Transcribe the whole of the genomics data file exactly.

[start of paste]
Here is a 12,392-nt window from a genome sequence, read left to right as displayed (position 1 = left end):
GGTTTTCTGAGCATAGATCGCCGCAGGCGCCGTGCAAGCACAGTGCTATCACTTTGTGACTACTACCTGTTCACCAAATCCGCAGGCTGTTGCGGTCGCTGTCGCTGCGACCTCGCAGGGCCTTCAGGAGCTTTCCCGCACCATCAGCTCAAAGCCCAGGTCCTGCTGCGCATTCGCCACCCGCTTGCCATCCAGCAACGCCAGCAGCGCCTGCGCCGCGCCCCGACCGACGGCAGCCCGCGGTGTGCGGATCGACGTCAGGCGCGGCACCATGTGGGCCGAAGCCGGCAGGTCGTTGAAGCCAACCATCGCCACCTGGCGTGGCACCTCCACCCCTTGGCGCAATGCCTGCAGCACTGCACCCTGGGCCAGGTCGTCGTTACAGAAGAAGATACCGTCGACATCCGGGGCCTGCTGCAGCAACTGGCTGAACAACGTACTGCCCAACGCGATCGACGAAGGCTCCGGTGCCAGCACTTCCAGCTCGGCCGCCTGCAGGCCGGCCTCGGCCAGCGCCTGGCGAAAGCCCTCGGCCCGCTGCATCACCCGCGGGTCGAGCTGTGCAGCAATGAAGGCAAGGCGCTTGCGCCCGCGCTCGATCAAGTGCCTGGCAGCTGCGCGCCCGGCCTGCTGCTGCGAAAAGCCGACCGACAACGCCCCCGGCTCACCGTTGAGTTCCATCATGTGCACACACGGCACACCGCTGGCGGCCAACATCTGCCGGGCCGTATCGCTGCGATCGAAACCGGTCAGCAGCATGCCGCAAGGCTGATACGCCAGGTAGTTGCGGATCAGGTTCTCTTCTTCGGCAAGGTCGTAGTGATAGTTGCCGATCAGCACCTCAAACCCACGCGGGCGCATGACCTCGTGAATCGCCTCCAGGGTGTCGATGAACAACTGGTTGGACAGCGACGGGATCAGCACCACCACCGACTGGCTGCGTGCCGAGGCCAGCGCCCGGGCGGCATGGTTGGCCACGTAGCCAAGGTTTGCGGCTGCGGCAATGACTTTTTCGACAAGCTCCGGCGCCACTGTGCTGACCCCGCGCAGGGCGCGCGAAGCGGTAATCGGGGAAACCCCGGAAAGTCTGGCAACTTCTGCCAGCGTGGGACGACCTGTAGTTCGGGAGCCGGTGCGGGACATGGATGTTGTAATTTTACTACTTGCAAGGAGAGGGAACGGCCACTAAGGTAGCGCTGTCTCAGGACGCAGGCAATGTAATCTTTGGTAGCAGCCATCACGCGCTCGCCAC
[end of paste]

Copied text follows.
Here is a 12,392-nt window from a genome sequence, read left to right as displayed (position 1 = left end):
GGTTTTCTGAGCATAGATCGCCGCAGGCGCCGTGCAAGCACAGTGCTATCACTTTGTGACTACTACCTGTTCACCAAATCCGCAGGCTGTTGCGGTCGCTGTCGCTGCGACCTCGCAGGGCCTTCAGGAGCTTTCCCGCACCATCAGCTCAAAGCCCAGGTCCTGCTGCGCATTCGCCACCCGCTTGCCATCCAGCAACGCCAGCAGCGCCTGCGCCGCGCCCCGACCGACGGCAGCCCGCGGTGTGCGGATCGACGTCAGGCGCGGCACCATGTGGGCCGAAGCCGGCAGGTCGTTGAAGCCAACCATCGCCACCTGGCGTGGCACCTCCACCCCTTGGCGCAATGCCTGCAGCACTGCACCCTGGGCCAGGTCGTCGTTACAGAAGAAGATACCGTCGACATCCGGGGCCTGCTGCAGCAACTGGCTGAACAACGTACTGCCCAACGCGATCGACGAAGGCTCCGGTGCCAGCACTTCCAGCTCGGCCGCCTGCAGGCCGGCCTCGGCCAGCGCCTGGCGAAAGCCCTCGGCCCGCTGCATCACCCGCGGGTCGAGCTGTGCAGCAATGAAGGCAAGGCGCTTGCGCCCGCGCTCGATCAAGTGCCTGGCAGCTGCGCGCCCGGCCTGCTGCTGCGAAAAGCCGACCGACAACGCCCCCGGCTCACCGTTGAGTTCCATCATGTGCACACACGGCACACCGCTGGCGGCCAACATCTGCCGGGCCGTATCGCTGCGATCGAAACCGGTCAGCAGCATGCCGCAAGGCTGATACGCCAGGTAGTTGCGGATCAGGTTCTCTTCTTCGGCAAGGTCGTAGTGATAGTTGCCGATCAGCACCTCAAACCCACGCGGGCGCATGACCTCGTGAATCGCCTCCAGGGTGTCGATGAACAACTGGTTGGACAGCGACGGGATCAGCACCACCACCGACTGGCTGCGTGCCGAGGCCAGCGCCCGGGCGGCATGGTTGGCCACGTAGCCAAGGTTTGCGGCTGCGGCAATGACTTTTTCGACAAGCTCCGGCGCCACTGTGCTGACCCCGCGCAGGGCGCGCGAAGCGGTAATCGGGGAAACCCCGGAAAGTCTGGCAACTTCTGCCAGCGTGGGACGACCTGTAGTTCGGGAGCCGGTGCGGGACATGGATGTTGTAATTTTACTACTTGCAAGGAGAGGGAACGGCCACTAAGGTAGCGCTGTCTCAGGACGCAGGCAATGTAATCTTTGGTAGCAGCCATCACGCGCTCGCCAC